When a man, in the world’s view, is viewed as strong he has everything put together. His clothing, his home, his finances and his relationships. It stays in this order as viewed by the objective world.
When a man, in the kingdom culture, has his life together there are more things to align and the roles are reversed. First is the relationship with God, his relationship with his family and primarily his wife. Then it is the view on how he sees his friends and relationships in his place of worship, his work life, financial and other ancillary items like play. While there are more things to line up there is one way to deal with it, and that is using kingdom culture and a lifestyle based in integrity to manage these items.
The problem is the same sides of life. That is how we view vulnerability. If a man shows his vulnerability and shows that he has failed, in both cultures he may be mocked and set aside as untrustworthy. But anyone can tell you as therapist and researcher in shame, Brené Brown also says, science and life teaches is that the only way to find success most of the the time is through failure. The rest are happy accidents which are still not part of a vision.
So the path of success for most men is through failure, and instead most men find failure first and after seeking correction and find that correct path in the ventures, creations, and their personal life are only given comeuppance once the mountain has been climbed.
In our society, no matter if it is kingdom culture of the secular world vulnerability through lens of the objective usually shows that one is trying which opens us up to judgement, thievery of ideas and betrayal. What’s worse is people are often not given credit for reaching a milestone once achieving a set upon goal.
So what of it? How are we as men to achieve success in a transparent manner when attempting to transcend or build?
Often, the people who are only successful are those that work behind the scenes with no words, no help, no added prayer from friends, coworkers or leaders. We are left to toil on on an island of one, save a spouse or a trusted confidant or accountability partner.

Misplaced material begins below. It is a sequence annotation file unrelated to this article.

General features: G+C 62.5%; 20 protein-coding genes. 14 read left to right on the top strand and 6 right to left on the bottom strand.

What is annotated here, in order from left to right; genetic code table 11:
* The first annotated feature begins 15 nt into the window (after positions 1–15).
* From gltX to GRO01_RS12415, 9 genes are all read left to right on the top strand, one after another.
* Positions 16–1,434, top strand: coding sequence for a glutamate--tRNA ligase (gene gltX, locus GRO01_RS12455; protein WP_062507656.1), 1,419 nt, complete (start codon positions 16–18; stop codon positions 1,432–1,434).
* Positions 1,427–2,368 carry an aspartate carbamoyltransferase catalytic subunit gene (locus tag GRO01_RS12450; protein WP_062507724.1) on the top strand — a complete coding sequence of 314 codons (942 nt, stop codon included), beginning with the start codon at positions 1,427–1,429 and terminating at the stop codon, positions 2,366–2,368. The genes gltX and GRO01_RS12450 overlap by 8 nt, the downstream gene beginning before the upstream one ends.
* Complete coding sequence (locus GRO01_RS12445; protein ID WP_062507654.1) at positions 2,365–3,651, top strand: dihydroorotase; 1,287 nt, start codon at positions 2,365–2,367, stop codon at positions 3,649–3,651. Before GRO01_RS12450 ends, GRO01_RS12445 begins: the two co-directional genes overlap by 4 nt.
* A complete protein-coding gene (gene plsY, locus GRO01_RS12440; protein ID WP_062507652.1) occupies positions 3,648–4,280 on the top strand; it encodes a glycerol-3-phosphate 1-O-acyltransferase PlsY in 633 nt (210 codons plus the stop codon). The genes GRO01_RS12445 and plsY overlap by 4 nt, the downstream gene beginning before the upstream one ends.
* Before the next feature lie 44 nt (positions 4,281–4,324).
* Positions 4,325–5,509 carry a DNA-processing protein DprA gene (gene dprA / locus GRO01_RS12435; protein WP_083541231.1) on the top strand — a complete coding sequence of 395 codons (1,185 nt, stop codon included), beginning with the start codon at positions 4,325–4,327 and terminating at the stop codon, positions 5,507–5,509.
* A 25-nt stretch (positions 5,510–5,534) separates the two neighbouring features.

If we fall off our steed in the heat of battle then we jump on our sword, or grab our shield until the archers are out of arrows.
In all honesty, I don’t have an answer about being vulnerable in this world.
To be sure being vulnerable is not very popular. No one cares, and frankly it looks bad to most people if you have feelings that you allow to be visible. I’m a pretty unpopular person and I figure if I cut across the grain enough and as well use another more simple cliché, is that I am more concerned if I were to take the road more traveled.
I will choose vulnerability. I will choose to be a person who exposes himself to the world instead of using conventional wisdom as conviction of the heart. It is more important than conventional ways of living that convict the wallet, or even the reputation of a man who will allow himself a weakness. I will choose to be weak, “…because when I am weak, he is strong.”
– 2 Cor. 12:10
My vulnerability may not be a path to riches. What my vulnerability is instead, is a latter path to success, a path that comes later and greater. I again do not speak of worldly success, but the success that allows me congruence in life, nature and a willingness to walk that path one step a time. I will not expect 100% of myself only to reach 90% and spend more energy beating myself up with the help of those who seek answers through watching others twist in the wind.
An ability to let your guard down and not maintain a false understanding of how you see yourself and others is the easiest thing in the world to do.
You only have to understand the value of maintaining a wall, or a bank of shame and quit dealing in a currency of this shame by being honest with your friends, family and most importantly yourself and the Spirit – but in reverse order. The worthless currency of shame will most likely buy you a world of regret and a life of loneliness.
Wake up to the reality that being real and exposing a weakness the next time you are called to do an icebreaker might reveal more about your character than any tale of the last vacation that ended in alleged bliss among “the indigenous tribes of wherever…”